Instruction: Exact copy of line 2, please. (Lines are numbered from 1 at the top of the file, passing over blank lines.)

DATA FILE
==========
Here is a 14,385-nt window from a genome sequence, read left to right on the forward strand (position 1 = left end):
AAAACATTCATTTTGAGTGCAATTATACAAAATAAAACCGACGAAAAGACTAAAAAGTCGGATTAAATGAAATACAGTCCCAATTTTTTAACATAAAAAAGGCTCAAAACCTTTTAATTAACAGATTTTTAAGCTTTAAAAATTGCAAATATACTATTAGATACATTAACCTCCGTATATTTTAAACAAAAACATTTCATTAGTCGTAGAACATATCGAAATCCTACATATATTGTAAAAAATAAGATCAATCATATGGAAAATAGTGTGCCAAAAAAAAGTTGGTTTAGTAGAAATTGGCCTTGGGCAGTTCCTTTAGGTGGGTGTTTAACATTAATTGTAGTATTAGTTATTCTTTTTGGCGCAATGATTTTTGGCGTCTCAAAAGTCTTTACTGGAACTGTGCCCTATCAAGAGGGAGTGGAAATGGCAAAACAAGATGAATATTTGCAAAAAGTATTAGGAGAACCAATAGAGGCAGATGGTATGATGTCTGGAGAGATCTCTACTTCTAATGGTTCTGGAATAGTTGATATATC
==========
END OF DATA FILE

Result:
AAAACATTCATTTTGAGTGCAATTATACAAAATAAAACCGACGAAAAGACTAAAAAGTCGGATTAAATGAAATACAGTCCCAATTTTTTAACATAAAAAAGGCTCAAAACCTTTTAATTAACAGATTTTTAAGCTTTAAAAATTGCAAATATACTATTAGATACATTAACCTCCGTATATTTTAAACAAAAACATTTCATTAGTCGTAGAACATATCGAAATCCTACATATATTGTAAAAAATAAGATCAATCATATGGAAAATAGTGTGCCAAAAAAAAGTTGGTTTAGTAGAAATTGGCCTTGGGCAGTTCCTTTAGGTGGGTGTTTAACATTAATTGTAGTATTAGTTATTCTTTTTGGCGCAATGATTTTTGGCGTCTCAAAAGTCTTTACTGGAACTGTGCCCTATCAAGAGGGAGTGGAAATGGCAAAACAAGATGAATATTTGCAAAAAGTATTAGGAGAACCAATAGAGGCAGATGGTATGATGTCTGGAGAGATCTCTACTTCTAATGGTTCTGGAATAGTTGATATATC